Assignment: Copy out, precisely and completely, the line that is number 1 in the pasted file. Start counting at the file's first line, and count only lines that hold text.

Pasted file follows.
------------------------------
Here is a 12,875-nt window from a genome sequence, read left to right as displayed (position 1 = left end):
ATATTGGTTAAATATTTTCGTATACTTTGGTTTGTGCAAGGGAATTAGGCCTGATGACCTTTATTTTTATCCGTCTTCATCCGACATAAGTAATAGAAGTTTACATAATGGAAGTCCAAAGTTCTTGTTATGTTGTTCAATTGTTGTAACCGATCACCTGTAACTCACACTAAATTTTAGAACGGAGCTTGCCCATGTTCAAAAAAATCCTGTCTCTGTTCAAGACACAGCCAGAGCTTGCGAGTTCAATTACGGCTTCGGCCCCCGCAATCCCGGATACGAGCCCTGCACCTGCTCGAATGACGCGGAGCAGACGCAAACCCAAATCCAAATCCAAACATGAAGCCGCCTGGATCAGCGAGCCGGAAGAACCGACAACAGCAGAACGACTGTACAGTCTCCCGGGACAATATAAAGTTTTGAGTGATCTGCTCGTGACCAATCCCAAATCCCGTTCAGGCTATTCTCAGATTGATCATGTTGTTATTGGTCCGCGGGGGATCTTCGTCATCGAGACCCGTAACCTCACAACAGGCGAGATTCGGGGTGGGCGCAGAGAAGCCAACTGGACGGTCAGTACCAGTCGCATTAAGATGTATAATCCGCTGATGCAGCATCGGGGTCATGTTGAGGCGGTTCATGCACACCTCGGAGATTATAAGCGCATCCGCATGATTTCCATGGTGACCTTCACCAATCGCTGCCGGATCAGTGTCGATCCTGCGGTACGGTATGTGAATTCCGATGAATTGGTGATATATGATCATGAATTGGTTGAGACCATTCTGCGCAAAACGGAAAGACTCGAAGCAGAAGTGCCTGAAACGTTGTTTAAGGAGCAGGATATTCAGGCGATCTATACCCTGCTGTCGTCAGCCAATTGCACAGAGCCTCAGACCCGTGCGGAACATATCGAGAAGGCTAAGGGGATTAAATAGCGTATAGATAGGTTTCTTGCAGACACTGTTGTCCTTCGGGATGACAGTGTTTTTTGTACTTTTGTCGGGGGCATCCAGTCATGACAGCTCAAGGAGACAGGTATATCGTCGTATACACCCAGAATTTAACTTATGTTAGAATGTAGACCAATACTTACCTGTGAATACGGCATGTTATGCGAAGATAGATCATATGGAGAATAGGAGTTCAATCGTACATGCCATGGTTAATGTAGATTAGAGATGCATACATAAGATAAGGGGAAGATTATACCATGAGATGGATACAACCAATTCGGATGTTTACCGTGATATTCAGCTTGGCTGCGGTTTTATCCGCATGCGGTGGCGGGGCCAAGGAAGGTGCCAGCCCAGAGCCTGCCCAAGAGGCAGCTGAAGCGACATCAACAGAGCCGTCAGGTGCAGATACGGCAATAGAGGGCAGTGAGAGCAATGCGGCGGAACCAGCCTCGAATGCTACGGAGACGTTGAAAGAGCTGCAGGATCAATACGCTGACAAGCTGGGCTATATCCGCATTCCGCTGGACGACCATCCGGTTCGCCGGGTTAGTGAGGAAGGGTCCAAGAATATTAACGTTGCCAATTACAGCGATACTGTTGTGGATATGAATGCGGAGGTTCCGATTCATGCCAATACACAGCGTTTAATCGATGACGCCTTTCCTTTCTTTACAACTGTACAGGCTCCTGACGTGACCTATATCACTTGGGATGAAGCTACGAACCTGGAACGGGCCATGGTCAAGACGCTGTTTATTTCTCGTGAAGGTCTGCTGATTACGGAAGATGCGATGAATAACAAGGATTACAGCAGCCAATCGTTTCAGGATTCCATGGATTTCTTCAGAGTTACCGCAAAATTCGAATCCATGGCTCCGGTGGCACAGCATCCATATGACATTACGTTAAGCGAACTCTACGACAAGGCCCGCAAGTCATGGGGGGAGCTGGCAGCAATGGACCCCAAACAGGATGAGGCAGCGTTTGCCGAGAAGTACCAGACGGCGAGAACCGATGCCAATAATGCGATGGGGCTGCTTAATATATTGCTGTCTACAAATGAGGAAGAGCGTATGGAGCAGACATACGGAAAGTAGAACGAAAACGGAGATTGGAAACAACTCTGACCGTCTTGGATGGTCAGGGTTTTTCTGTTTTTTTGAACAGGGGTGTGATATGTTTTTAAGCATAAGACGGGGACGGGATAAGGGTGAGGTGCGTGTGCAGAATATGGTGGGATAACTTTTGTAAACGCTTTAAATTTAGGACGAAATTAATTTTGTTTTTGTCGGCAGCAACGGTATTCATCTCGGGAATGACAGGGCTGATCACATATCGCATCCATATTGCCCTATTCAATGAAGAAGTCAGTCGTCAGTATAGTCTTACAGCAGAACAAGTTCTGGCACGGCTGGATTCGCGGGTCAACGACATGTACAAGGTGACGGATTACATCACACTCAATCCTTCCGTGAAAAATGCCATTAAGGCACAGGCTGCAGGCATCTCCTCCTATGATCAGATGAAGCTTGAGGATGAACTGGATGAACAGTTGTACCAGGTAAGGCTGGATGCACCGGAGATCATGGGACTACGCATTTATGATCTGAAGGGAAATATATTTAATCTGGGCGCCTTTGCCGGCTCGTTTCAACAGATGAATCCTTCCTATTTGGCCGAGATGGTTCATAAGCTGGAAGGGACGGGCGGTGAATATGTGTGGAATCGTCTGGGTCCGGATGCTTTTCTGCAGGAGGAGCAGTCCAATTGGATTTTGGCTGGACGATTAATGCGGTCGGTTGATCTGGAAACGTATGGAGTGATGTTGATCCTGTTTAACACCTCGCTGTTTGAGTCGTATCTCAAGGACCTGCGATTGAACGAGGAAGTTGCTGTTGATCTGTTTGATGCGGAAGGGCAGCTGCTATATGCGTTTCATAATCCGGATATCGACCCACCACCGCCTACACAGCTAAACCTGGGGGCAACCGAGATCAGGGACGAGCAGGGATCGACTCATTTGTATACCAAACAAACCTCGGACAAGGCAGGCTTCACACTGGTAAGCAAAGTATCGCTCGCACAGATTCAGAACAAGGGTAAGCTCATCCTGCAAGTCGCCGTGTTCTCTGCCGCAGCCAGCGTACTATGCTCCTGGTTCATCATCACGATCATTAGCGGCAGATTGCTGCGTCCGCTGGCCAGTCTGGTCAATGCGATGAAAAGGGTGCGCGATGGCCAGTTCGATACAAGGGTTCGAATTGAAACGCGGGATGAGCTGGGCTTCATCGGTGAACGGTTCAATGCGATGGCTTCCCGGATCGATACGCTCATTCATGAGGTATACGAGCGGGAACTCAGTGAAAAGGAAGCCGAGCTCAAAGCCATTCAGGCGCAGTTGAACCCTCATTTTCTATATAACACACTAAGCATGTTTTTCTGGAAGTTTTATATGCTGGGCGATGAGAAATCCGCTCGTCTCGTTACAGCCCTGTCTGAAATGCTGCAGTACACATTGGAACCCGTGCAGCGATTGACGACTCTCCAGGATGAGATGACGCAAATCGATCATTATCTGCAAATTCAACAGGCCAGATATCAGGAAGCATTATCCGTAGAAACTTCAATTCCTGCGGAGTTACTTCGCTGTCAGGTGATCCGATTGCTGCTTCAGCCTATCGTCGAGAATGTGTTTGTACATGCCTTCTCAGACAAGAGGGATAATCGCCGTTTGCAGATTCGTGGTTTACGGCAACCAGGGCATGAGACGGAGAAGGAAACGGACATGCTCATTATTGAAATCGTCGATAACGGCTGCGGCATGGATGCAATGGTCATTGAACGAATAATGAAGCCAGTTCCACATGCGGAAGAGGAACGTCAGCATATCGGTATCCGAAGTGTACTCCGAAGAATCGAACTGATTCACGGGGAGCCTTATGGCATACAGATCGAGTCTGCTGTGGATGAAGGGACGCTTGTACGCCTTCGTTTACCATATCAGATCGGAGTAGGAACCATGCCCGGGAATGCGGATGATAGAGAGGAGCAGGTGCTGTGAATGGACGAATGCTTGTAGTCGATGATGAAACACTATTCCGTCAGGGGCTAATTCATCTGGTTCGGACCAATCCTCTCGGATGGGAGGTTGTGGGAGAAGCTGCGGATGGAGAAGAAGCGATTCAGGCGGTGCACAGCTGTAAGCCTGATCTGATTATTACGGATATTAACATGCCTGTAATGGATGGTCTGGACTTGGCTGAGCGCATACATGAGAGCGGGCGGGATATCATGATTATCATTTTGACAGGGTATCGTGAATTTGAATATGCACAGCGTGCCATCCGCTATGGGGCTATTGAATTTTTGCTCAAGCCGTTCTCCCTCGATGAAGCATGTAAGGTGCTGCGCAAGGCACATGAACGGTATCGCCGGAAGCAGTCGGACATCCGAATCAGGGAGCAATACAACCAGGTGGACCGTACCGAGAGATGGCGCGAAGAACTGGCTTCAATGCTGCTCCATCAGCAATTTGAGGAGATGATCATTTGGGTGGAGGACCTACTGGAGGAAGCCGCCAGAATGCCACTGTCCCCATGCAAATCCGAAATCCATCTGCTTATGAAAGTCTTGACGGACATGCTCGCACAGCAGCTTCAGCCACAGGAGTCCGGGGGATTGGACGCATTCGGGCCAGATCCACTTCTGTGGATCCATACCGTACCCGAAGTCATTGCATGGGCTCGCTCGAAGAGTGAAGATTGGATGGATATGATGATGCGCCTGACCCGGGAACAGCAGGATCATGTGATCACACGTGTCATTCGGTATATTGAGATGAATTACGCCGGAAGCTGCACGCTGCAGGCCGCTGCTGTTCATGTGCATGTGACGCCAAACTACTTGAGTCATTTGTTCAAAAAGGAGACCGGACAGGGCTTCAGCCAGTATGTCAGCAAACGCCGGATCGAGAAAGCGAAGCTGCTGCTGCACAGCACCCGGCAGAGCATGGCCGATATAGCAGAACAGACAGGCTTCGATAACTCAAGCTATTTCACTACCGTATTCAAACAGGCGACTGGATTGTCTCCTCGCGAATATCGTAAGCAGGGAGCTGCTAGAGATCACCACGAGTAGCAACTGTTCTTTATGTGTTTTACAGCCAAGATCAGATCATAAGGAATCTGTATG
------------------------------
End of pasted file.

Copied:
Here is a 12,875-nt window from a genome sequence, read left to right as displayed (position 1 = left end):